People have used various substances to alter their state of consciousness for the entirety of written history. Whether you like to kick back and smoke a blunt with your friends or throw back brews until you cant walk straight, chances are pretty good you haven’t been sober every day of your life. College is often seen as a hub for various kinds of experimentation, and drugs are no exception. I am not here to tell you whether you should or shouldn’t do drugs, but I do think that everyone is better off knowing a little more about them and how they affect your brain. For the purposes of this article, I have selected five drugs that I believe are used more often than most when college students decide to partake. We will examine what effects these substances have on your brain, and why that makes you feel the way it does. Enjoy!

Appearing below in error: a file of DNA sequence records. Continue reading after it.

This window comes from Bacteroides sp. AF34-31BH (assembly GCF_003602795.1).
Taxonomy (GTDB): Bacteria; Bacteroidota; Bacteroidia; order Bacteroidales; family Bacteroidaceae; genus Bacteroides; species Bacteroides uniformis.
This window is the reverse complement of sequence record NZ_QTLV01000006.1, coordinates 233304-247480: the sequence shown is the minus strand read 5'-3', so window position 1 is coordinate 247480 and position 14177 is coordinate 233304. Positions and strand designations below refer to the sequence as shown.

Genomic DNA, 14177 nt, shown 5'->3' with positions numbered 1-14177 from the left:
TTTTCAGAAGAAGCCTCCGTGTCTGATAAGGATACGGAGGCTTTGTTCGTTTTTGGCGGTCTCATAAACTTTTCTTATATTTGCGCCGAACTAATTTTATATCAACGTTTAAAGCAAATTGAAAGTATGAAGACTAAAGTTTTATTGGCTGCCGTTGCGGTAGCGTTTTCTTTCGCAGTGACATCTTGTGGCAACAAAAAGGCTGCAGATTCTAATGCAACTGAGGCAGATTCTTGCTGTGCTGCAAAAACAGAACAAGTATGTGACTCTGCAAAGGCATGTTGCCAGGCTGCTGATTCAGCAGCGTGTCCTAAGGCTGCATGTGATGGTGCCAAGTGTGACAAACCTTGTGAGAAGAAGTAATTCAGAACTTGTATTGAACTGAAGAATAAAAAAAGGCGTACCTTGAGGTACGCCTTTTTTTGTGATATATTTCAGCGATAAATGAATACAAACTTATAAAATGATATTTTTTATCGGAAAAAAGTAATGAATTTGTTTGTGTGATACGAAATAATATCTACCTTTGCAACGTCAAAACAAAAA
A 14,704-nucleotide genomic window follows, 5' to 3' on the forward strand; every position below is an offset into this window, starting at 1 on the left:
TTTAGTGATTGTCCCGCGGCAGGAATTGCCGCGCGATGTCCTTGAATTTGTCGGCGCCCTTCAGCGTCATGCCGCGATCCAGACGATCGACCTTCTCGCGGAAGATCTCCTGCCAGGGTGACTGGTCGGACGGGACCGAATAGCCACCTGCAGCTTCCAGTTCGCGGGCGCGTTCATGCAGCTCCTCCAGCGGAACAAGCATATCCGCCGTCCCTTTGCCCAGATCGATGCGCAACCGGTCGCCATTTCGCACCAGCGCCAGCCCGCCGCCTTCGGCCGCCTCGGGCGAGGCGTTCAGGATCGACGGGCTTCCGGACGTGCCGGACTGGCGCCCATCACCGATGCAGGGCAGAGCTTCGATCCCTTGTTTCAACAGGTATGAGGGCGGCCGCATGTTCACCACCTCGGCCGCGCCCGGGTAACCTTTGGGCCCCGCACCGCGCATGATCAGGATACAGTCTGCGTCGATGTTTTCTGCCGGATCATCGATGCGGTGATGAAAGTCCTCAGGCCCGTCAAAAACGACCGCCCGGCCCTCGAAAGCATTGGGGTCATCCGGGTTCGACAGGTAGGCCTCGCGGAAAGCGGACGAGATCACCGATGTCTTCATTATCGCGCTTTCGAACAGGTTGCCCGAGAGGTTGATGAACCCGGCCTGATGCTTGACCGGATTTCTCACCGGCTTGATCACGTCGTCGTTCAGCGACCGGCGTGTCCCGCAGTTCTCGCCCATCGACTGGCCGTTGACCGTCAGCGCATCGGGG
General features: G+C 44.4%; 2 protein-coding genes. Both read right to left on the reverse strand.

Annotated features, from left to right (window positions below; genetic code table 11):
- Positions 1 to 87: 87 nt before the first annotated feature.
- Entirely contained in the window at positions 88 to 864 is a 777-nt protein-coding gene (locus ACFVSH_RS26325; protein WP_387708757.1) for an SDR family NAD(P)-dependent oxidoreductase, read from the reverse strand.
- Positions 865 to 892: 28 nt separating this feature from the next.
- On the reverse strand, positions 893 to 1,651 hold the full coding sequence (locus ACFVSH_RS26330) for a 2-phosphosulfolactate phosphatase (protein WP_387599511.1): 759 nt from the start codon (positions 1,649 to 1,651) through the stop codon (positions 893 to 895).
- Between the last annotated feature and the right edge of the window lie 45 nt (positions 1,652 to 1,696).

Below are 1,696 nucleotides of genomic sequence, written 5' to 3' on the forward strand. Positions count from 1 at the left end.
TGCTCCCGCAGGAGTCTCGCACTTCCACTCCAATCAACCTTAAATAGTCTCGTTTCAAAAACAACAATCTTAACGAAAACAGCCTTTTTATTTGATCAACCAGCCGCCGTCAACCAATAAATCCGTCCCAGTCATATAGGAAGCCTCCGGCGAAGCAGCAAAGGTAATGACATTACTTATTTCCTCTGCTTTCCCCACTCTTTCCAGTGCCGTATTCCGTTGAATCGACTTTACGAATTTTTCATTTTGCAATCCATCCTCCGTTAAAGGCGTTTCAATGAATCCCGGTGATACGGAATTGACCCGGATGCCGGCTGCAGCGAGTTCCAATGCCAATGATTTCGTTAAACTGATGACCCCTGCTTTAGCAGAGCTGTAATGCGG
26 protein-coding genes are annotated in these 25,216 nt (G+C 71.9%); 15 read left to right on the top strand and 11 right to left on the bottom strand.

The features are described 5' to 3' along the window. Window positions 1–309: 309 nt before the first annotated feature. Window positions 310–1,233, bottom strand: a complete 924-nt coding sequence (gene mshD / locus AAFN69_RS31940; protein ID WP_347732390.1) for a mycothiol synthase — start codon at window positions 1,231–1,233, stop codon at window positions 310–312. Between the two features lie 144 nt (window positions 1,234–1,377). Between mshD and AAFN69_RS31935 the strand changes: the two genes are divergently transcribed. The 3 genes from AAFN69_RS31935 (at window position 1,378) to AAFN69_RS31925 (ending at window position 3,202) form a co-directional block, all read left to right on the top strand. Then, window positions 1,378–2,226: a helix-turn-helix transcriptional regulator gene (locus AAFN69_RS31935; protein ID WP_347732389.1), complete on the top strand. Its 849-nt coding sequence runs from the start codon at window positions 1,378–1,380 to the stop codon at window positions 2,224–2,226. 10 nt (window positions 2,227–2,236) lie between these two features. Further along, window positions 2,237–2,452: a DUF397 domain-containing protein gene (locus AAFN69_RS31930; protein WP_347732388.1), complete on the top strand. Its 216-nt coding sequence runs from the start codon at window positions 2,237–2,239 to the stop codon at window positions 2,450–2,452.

LSD (Lysergic acid diethylamide) was pretty commonplace in the 70’s and is making a comeback today. The use of hallucinogenics has not grown significantly in recent years, however it has grown slightly and artists like Flatbush Zombies and Chance the Rapper are helping to once again popularize the infamous molecule. LSD was discovered by Albert Hoffman in 1938 after he accidentally absorbed some through his skin and became the first human to trip acid. The chemical essentially works by turning off the part of your brain that filters your consciousness. It does this by acting on one of your brains serotonin receptors. The drug activates what is know as the HT2A serotonin receptor, which plays a role in impulsiveness. This increase in serotonin is the prime cause for a lot of what you feel while on LSD, although there are other factors at play, and scientists still aren’t 100% about all of the effects LSD has on your brain. If you are not sure what exactly serotonin does, it is essentially a regulatory chemical that slows down or speeds up the release of other chemicals in your brain to affect hunger, mood, sleep, and more. The serotogenic system in our bodies seems to be one of the oldest biological processes we possess and scientsists have, to date, discovered around 17 different receptors serotonin can bind to (meaning 17 feelings or biological processes it is known to regulate.) This makes sense if you think about it considering LSD is known to increase sensitivity to time, sound, your surroundings, and nearly everything else that is going on around you. It is also interesting to note that abnormal amounts of serotonin in ones brain is thought to play a major role in schizophrenia.